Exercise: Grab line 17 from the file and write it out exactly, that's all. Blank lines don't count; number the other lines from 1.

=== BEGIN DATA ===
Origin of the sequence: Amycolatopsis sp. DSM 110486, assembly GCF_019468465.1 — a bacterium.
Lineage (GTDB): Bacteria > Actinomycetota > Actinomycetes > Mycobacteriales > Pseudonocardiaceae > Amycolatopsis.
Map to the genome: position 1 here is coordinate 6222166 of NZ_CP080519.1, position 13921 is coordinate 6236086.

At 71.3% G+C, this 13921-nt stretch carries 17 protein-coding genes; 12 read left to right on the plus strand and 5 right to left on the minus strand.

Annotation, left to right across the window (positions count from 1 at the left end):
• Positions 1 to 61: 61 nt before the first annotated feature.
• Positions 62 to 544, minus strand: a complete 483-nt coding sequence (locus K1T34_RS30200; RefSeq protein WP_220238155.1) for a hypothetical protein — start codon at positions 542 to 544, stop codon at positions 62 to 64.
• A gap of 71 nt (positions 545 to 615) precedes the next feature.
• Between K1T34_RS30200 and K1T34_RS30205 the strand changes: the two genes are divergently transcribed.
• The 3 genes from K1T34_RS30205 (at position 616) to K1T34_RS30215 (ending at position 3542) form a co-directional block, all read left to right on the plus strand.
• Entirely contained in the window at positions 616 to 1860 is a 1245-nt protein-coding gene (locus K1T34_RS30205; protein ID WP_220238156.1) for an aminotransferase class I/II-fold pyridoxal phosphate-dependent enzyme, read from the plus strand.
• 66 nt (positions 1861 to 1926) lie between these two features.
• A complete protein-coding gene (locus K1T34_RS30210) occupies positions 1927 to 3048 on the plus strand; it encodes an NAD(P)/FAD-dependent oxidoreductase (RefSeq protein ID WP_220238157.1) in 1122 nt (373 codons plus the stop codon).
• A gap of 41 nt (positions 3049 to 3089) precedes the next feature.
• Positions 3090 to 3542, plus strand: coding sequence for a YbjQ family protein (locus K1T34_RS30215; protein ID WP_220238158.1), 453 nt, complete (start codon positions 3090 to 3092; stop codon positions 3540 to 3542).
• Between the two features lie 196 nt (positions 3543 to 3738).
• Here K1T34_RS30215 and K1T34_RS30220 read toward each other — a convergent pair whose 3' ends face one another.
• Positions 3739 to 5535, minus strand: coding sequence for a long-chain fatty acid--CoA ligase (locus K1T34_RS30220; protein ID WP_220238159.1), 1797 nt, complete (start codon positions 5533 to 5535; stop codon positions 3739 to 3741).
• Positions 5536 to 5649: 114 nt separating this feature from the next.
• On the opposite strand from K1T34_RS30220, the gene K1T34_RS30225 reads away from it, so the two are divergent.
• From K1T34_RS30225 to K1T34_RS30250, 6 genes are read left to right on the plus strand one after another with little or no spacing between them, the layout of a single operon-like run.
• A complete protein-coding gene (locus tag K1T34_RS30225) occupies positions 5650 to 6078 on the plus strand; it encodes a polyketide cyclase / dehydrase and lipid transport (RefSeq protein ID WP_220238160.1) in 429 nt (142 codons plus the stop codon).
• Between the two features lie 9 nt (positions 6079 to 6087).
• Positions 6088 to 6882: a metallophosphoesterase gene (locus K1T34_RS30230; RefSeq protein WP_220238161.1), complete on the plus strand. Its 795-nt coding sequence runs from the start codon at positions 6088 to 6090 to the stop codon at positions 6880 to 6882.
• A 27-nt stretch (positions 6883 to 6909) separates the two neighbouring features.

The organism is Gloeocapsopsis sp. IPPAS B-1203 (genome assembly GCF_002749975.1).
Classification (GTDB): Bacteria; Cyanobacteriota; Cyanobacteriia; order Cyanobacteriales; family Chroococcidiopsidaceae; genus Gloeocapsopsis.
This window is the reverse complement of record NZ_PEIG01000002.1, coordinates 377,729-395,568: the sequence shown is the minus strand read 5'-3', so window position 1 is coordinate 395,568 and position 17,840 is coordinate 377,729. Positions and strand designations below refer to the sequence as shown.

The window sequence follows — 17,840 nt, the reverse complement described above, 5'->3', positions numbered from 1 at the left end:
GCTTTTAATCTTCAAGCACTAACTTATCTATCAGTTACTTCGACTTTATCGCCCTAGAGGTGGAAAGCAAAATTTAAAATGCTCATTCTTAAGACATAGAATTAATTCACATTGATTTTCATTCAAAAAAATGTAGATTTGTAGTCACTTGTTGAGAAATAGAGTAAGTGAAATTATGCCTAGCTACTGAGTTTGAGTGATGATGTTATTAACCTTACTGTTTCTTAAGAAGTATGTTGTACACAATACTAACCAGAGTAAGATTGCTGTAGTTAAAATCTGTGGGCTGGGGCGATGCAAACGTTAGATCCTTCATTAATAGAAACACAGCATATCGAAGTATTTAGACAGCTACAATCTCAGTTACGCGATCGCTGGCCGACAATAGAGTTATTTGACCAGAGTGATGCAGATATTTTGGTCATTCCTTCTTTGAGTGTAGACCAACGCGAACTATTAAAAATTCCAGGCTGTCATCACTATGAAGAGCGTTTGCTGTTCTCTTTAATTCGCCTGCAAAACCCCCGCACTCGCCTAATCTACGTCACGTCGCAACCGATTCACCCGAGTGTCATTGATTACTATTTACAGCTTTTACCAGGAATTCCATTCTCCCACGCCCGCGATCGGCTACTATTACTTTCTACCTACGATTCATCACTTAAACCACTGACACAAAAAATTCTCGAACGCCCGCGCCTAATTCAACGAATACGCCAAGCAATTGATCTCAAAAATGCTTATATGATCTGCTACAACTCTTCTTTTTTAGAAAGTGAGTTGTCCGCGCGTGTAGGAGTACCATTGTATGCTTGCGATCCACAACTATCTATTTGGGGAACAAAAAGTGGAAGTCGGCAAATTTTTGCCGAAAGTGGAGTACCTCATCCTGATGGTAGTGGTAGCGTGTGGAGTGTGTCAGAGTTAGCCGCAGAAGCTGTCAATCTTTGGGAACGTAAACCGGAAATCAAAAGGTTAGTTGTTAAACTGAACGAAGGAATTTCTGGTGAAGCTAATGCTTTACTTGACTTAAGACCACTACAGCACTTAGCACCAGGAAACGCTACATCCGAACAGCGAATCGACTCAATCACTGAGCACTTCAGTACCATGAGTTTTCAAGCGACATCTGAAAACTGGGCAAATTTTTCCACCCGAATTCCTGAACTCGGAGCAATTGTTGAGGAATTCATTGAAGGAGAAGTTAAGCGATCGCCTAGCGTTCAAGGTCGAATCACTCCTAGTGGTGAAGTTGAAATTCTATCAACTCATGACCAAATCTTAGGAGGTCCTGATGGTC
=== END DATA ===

• Here K1T34_RS30215 and K1T34_RS30220 read toward each other — a convergent pair whose 3' ends face one another.